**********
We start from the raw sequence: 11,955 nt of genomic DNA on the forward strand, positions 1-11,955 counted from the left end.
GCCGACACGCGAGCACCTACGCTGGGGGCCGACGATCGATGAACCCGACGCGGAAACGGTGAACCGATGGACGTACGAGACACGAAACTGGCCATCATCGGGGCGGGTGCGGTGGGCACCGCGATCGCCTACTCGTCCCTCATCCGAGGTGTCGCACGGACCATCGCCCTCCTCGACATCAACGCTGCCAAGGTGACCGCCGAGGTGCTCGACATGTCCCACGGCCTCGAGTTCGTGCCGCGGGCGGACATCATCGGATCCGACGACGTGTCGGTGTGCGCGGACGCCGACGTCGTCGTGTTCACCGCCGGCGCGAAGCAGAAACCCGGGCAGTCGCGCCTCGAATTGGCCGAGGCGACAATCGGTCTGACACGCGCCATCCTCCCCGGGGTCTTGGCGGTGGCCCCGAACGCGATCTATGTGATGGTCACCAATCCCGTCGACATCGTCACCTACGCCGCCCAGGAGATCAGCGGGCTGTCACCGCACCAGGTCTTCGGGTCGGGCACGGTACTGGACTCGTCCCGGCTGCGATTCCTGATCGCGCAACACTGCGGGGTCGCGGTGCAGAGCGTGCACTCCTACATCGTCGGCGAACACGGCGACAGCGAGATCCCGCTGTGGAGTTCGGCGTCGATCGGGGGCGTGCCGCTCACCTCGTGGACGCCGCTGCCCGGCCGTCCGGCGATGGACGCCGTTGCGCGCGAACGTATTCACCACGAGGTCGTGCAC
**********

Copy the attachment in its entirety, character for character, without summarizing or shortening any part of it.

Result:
We start from the raw sequence: 11,955 nt of genomic DNA on the forward strand, positions 1-11,955 counted from the left end.
GCCGACACGCGAGCACCTACGCTGGGGGCCGACGATCGATGAACCCGACGCGGAAACGGTGAACCGATGGACGTACGAGACACGAAACTGGCCATCATCGGGGCGGGTGCGGTGGGCACCGCGATCGCCTACTCGTCCCTCATCCGAGGTGTCGCACGGACCATCGCCCTCCTCGACATCAACGCTGCCAAGGTGACCGCCGAGGTGCTCGACATGTCCCACGGCCTCGAGTTCGTGCCGCGGGCGGACATCATCGGATCCGACGACGTGTCGGTGTGCGCGGACGCCGACGTCGTCGTGTTCACCGCCGGCGCGAAGCAGAAACCCGGGCAGTCGCGCCTCGAATTGGCCGAGGCGACAATCGGTCTGACACGCGCCATCCTCCCCGGGGTCTTGGCGGTGGCCCCGAACGCGATCTATGTGATGGTCACCAATCCCGTCGACATCGTCACCTACGCCGCCCAGGAGATCAGCGGGCTGTCACCGCACCAGGTCTTCGGGTCGGGCACGGTACTGGACTCGTCCCGGCTGCGATTCCTGATCGCGCAACACTGCGGGGTCGCGGTGCAGAGCGTGCACTCCTACATCGTCGGCGAACACGGCGACAGCGAGATCCCGCTGTGGAGTTCGGCGTCGATCGGGGGCGTGCCGCTCACCTCGTGGACGCCGCTGCCCGGCCGTCCGGCGATGGACGCCGTTGCGCGCGAACGTATTCACCACGAGGTCGTGCAC